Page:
The impact of emergency medicine residents on clinical productivity

Michael Pallaci, DO; Nick Jouriles, MD; Amanda dos Santos, MD; Jordan Miller, DO; M. David Gothard, MS; and David C. Seaberg, MD
Notes and Affiliations
Notes and Affiliations

Received: March 1, 2023

Accepted: December 12, 2023

Published: January 11, 2024

  • Michael Pallaci, DO, 

    Northeast Ohio Medical University, Rootstown, OH, USA

  • Nick Jouriles, MD, 

    Northeast Ohio Medical University, Rootstown, OH, USA

  • Amanda dos Santos, MD, 

    Northeast Ohio Medical University, Rootstown, OH, USA

  • Jordan Miller, DO, 

    Northeast Ohio Medical University, Rootstown, OH, USA

  • M. David Gothard, MS, 

    Biostats, Inc., East Canton, OH, USA

  • David C. Seaberg, MD, 

    Northeast Ohio Medical University, Rootstown, OH, USA

J Osteopath Med; 124(4): 141-145

Context: Faculty productivity is of interest for hospital and university administrators as pressure is placed on them by government and private payors. Further, the effect of trainees on clinical productivity is of personal interest to physicians because their performance evaluations and earning potential are often tied to their productivity. Several groups have utilized creative methodology to study the effect of learners on emergency department (ED) productivity, but they were faced with multiple confounding variables for which it was difficult to adjust. In this study, we utilize relative value unit (RVU)/h to study the effect of resident physicians and medical students on the productivity of academic emergency physicians (EPs) during the implementation of a new residency program. Each physician’s productivity on shifts with distinct types of learners present is compared to their shifts worked without any learners during the same time frame. Each attending physician serves as their own control while the confounding variables introduced by comparing over multiple years are minimized.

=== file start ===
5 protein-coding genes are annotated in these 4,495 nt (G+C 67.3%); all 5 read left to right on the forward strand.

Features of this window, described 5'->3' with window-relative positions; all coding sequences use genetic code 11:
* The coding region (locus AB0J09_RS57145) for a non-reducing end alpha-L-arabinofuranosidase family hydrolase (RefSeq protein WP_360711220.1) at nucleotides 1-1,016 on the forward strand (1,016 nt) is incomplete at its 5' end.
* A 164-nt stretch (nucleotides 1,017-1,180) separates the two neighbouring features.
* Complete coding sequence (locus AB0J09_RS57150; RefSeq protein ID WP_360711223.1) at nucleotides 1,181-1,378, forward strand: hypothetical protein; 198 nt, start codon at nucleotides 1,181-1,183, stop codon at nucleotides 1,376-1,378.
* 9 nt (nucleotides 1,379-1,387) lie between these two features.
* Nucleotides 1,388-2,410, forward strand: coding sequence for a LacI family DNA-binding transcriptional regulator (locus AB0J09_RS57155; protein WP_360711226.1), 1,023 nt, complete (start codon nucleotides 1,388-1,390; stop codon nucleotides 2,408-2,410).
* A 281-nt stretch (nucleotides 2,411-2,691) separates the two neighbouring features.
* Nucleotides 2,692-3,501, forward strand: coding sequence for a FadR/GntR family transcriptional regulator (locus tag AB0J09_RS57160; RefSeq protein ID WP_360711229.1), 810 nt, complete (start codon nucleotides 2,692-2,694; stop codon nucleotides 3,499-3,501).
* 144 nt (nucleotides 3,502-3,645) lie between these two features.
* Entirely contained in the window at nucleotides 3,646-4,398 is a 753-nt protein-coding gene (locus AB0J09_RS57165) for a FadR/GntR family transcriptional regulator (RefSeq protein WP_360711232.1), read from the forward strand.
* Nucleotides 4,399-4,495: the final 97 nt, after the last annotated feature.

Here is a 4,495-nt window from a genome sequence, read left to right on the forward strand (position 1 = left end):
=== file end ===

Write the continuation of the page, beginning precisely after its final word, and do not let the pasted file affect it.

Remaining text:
Objectives: The objective of this study is to measure the influence of emergency medicine (EM) residents on the clinical productivity of attending EPs.

Methods: We conducted an observational study of a single ED during implementation of a new residency program. The productivity of each EP was measured by RVU/h billed. Trainees’ schedules and end-of-shift evaluations were utilized to determine what learners (if any) were working with the EP on each shift. RVU/h calculations were performed for each EP (overall, when working without learners, and when working with each of the four learner categories). The primary outcome (determined a priori) was the difference in RVU/h for the attending EPs when they worked without learners compared to when they worked a majority of their shift with at least one learner. The secondary outcome (also determined a priori) was determining the influence of the learners of each type on EP RVU/h for the subgrouped shifts in which a learner was present for the majority of the shift.

Results: There was no significant difference in mean EP RVU/h when attendings worked with a medical student or non-EM R1 in comparison to working without learners in the 1761 ED encounters analyzed (12.95 RVU/h vs. 12.52 RVU/h; p=0.125). Although there was variability among individual physicians, EP RVU/h increased significantly for the overall group when one or more EM R1s were present (15.19 RVU/h with one EM R1 present, 15.25 RVU/h with two, 24.75 RVU/h with three; p<0.001). Similarly, mean EP productivity increased significantly with the addition of an EM R2 (17.96 RVU/h vs. 16.84 RVU/h; p=0.001).

Conclusions: The presence of EM residents was positively associated with the clinical productivity of EM faculty as measured by RVU/h. There was also a positive association between productivity and the number of EM residents present as well as their training level. Non-EM residents and medical students had no effect on EP productivity.

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